Local Control Over New Housing

Aerial shot of neighborhood.

WHAT THE BILL WOULD DO

SB 330 would limit many tools developers say local governments artfully deploy to prevent new housing from getting built. Dubbed the “Housing Crisis Act of 2019”, the bill temporarily bans cities from imposing a moratorium on new housing construction, prohibits “downzoning” (changing zoning law to outlaw denser housing like apartment buildings), and prevents cities from raising fees during the development approval process. Intended to stop cities from wiggling out of their state-mandated housing goals, it will be in effect for five years unless re-authorized by the Legislature.

WHO SUPPORTS IT?

A coalition of developers, tech companies and affordable housing and environmental advocates who argue that California’s severe housing shortage is partly to blame on “not-in-my-backyard” cities obstructing new housing. Backers include the California Building Industry Association (the statewide developer interest group), the State Building & Construction Trades Council (unionized construction workers), California YIMBY (“Yes in my Backyard”), Facebook and the Natural Resources Defense Council. The bill’s author is Berkeley Democratic Sen. Nancy Skinner.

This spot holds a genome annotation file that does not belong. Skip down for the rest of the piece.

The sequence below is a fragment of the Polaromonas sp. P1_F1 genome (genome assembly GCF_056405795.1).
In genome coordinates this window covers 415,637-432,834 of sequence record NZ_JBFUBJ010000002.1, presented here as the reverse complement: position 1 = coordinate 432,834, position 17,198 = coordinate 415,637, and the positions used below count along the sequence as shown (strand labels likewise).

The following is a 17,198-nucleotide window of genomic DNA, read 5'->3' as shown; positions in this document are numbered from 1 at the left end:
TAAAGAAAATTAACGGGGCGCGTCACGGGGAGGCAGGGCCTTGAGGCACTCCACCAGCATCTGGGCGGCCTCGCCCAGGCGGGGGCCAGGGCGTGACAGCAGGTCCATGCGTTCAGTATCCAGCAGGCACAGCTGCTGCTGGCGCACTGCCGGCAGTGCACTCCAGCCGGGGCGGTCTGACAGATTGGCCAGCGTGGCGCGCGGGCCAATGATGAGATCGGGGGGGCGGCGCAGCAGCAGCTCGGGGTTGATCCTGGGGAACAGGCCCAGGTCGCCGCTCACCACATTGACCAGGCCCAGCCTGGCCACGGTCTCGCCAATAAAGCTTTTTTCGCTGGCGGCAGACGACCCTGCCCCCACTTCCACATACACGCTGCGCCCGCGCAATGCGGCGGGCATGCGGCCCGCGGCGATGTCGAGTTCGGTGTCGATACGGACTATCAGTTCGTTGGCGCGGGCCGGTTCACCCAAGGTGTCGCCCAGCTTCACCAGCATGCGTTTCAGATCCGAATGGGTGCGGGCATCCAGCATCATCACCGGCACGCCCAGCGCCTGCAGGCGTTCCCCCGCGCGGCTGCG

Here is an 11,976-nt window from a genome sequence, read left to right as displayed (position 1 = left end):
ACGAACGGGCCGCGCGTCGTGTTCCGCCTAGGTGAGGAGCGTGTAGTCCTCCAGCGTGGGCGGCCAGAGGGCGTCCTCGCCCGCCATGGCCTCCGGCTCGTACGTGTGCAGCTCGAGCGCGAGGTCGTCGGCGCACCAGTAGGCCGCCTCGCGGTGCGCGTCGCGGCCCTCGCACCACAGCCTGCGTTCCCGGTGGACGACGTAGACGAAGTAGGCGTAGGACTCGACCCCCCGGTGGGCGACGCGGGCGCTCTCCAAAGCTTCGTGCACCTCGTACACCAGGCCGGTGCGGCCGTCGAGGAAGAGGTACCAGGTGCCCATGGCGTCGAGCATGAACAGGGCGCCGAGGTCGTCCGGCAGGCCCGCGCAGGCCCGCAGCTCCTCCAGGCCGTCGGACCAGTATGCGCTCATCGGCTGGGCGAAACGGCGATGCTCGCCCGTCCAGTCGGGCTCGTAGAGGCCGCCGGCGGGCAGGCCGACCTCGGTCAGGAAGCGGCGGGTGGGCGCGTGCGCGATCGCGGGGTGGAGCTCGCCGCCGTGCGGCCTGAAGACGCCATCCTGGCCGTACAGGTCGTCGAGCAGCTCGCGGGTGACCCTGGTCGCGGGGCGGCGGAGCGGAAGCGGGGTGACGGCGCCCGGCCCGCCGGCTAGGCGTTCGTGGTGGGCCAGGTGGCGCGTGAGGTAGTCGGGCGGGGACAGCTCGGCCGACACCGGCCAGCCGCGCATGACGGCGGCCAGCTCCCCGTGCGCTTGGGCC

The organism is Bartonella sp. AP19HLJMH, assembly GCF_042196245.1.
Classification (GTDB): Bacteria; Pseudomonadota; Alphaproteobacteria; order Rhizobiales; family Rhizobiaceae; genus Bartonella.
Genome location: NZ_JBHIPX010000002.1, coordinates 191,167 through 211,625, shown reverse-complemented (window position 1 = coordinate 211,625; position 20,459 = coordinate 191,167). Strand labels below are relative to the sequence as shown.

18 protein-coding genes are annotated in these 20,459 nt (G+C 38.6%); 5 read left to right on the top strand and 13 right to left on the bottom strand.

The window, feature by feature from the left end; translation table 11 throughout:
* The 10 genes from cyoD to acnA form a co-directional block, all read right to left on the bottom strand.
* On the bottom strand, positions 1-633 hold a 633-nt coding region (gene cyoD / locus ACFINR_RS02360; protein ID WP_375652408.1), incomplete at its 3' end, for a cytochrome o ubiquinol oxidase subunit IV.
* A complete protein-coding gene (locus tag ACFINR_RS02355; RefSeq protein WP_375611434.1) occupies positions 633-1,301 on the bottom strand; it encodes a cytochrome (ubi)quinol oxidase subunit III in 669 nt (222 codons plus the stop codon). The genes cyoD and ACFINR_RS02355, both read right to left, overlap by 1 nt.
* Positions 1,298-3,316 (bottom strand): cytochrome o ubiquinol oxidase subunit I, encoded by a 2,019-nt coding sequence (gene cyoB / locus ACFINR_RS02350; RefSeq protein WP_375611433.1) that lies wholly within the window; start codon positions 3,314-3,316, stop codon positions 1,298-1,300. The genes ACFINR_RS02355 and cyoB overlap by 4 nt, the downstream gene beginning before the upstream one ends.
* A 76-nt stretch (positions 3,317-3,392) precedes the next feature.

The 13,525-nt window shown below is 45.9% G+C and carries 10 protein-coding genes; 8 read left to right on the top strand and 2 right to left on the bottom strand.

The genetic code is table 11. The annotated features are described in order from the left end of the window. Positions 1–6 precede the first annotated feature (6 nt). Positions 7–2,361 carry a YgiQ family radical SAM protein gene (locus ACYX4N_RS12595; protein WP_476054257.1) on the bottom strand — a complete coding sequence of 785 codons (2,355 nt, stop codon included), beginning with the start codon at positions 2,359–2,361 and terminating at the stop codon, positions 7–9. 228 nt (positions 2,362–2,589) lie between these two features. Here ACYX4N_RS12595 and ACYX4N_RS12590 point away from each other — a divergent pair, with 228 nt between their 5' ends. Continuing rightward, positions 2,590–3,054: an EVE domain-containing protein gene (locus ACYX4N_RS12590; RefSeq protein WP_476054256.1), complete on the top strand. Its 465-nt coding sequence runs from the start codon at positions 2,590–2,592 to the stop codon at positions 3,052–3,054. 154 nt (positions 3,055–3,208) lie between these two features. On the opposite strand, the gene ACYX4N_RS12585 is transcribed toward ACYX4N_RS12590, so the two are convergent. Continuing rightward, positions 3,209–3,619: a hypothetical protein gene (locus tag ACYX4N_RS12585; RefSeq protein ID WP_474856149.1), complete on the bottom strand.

WHO’S OPPOSED?

Cities — especially wealthier, suburban ones like Pasadena in Southern California and Mountain View in the Bay Area — chafe against state incursions into what housing gets built where in their communities. The League of California Cities fears that locking in fees early in the development approval process would saddle them with the costs of sewers, parks and other infrastructure for new housing. Also opposed: the AIDS Healthcare Foundation, a Los Angeles-based nonprofit that poured millions into a failed 2017 moratorium on denser housing in L.A.

WHY IT MATTERS

Cities are in a protracted war with the state over who should control housing decisions. Gov. Newsom ambitiously promised to create 3.5 million new housing units by 2025, and pro-development advocates argue that will mean forcing cities to approve more housing more quickly. A more aggressive approach to forcing cities to allow more housing — SB 50 by Democratic Sen. Scott Wiener of San Francisco–was shelved earlier this year.

GOVERNOR’S CALL

While Newsom kept his distance from Wiener’s bill, he publicly endorsed SB 330. He signed it in Los Angeles on Oct. 9, 2019.